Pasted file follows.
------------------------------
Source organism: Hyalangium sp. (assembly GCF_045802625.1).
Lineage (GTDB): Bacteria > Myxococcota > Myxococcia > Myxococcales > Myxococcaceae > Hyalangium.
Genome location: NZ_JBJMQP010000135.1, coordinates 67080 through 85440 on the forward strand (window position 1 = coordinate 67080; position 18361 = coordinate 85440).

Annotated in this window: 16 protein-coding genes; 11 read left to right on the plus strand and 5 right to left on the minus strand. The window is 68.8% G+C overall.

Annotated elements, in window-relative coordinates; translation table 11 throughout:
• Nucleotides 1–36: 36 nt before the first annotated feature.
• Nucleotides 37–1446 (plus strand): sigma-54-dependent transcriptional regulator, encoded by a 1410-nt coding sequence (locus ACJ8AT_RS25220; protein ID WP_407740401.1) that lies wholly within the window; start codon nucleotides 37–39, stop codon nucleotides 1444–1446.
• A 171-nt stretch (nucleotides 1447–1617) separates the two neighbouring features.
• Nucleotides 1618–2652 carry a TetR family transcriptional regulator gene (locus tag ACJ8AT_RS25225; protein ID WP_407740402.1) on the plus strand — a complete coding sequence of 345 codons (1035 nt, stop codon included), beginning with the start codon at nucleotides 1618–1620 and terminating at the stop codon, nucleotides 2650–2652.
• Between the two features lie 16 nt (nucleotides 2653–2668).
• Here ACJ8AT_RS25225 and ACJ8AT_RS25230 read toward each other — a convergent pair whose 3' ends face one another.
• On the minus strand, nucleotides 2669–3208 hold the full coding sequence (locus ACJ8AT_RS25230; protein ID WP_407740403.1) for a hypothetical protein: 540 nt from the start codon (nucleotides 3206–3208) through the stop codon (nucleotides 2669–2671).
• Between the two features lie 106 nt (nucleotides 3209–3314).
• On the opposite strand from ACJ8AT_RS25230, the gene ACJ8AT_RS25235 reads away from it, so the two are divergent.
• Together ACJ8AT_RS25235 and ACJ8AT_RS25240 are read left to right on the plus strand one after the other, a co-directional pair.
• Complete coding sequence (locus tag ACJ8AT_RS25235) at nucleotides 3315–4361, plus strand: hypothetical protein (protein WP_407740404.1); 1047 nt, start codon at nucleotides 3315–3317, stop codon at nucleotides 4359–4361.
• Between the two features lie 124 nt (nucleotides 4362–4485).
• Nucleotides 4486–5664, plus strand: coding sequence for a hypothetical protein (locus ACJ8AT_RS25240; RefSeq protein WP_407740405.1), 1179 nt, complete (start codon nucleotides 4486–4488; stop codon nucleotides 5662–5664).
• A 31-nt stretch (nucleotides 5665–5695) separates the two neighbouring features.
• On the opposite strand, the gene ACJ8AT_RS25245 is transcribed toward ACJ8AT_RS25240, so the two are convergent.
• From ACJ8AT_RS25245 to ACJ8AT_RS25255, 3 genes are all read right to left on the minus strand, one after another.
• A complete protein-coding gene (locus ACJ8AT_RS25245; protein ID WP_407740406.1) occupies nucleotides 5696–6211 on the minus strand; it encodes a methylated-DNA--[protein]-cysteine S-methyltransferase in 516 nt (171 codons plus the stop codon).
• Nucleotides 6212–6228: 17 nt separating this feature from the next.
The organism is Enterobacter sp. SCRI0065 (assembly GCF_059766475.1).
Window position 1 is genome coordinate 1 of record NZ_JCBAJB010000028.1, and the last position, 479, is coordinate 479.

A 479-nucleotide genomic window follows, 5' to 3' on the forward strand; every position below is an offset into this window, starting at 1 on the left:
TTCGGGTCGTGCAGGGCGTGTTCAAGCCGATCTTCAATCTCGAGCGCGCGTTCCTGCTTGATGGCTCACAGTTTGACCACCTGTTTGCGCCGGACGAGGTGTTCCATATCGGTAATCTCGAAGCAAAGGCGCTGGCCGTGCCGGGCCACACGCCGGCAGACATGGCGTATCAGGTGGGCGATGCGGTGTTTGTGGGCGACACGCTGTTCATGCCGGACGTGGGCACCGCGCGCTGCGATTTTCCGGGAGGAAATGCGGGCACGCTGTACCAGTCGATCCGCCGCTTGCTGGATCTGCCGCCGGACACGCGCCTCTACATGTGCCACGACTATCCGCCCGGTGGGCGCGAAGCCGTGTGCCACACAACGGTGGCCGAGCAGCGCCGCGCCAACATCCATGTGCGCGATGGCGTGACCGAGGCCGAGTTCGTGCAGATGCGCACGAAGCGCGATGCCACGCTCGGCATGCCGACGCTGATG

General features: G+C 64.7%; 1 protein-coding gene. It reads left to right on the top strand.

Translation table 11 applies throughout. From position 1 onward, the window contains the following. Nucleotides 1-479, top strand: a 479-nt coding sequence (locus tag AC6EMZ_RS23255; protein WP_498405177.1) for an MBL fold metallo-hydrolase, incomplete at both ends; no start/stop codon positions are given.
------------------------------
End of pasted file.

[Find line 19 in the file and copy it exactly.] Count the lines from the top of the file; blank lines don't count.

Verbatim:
• A 31-nt stretch (nucleotides 5665–5695) separates the two neighbouring features.